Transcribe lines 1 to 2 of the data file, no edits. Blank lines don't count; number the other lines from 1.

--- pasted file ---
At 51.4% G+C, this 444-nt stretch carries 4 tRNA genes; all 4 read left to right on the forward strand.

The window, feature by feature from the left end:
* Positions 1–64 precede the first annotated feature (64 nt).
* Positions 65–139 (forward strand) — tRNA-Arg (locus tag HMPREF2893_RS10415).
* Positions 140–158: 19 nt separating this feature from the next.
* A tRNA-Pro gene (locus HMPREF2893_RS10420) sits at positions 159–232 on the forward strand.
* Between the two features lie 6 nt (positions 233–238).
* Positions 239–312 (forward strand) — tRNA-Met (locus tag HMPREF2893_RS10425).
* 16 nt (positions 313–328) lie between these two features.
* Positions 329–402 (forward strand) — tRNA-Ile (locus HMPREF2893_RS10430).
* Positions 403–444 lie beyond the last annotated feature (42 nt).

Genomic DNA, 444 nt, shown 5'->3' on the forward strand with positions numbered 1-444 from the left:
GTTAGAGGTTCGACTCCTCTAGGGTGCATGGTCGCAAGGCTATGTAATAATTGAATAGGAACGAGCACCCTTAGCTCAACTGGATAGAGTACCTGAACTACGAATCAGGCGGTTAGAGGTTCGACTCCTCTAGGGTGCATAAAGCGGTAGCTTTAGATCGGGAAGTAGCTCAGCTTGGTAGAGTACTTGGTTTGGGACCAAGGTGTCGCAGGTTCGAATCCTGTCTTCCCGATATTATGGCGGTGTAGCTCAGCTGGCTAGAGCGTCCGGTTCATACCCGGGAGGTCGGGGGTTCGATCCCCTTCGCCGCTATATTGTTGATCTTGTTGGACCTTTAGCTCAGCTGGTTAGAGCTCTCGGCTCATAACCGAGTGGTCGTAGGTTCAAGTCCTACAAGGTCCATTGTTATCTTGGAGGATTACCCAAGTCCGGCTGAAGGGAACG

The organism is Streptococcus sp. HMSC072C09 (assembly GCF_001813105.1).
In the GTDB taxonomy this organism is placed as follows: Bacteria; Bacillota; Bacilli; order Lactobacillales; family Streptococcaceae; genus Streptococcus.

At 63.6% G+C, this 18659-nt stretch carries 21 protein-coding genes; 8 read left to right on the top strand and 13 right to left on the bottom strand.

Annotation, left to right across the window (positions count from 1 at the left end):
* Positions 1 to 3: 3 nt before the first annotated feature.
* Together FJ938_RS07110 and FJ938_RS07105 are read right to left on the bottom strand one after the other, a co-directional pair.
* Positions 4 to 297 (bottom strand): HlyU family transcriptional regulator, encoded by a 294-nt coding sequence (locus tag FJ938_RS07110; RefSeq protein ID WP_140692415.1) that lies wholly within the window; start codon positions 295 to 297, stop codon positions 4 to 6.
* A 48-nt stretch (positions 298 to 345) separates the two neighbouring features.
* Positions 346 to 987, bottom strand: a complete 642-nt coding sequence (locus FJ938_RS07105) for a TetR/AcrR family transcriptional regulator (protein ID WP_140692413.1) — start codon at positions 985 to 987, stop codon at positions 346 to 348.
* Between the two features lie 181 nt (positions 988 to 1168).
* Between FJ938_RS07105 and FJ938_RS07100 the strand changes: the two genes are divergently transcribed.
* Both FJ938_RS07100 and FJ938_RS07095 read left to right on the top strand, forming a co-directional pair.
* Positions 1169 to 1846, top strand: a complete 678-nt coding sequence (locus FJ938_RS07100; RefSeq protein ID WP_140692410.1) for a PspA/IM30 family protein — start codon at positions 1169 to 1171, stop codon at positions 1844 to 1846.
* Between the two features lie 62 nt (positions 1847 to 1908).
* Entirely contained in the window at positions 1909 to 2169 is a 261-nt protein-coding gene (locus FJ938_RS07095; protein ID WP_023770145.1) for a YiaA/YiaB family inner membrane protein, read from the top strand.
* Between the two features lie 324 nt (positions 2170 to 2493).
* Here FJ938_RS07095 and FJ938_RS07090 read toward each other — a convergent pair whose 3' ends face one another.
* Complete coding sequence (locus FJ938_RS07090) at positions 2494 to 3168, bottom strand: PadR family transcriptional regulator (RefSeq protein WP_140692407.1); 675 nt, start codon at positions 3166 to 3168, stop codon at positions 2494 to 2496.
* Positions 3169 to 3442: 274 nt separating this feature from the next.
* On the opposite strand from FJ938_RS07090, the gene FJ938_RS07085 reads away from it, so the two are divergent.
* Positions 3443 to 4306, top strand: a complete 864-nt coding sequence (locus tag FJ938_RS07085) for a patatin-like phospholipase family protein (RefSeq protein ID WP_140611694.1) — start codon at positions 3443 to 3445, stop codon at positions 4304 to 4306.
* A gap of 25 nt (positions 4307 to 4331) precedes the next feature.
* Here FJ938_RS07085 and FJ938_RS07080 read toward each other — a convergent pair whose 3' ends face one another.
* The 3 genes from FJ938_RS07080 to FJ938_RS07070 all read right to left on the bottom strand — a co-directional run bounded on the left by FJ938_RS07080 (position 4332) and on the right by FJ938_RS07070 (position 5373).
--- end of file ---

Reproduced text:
At 51.4% G+C, this 444-nt stretch carries 4 tRNA genes; all 4 read left to right on the forward strand.

The window, feature by feature from the left end: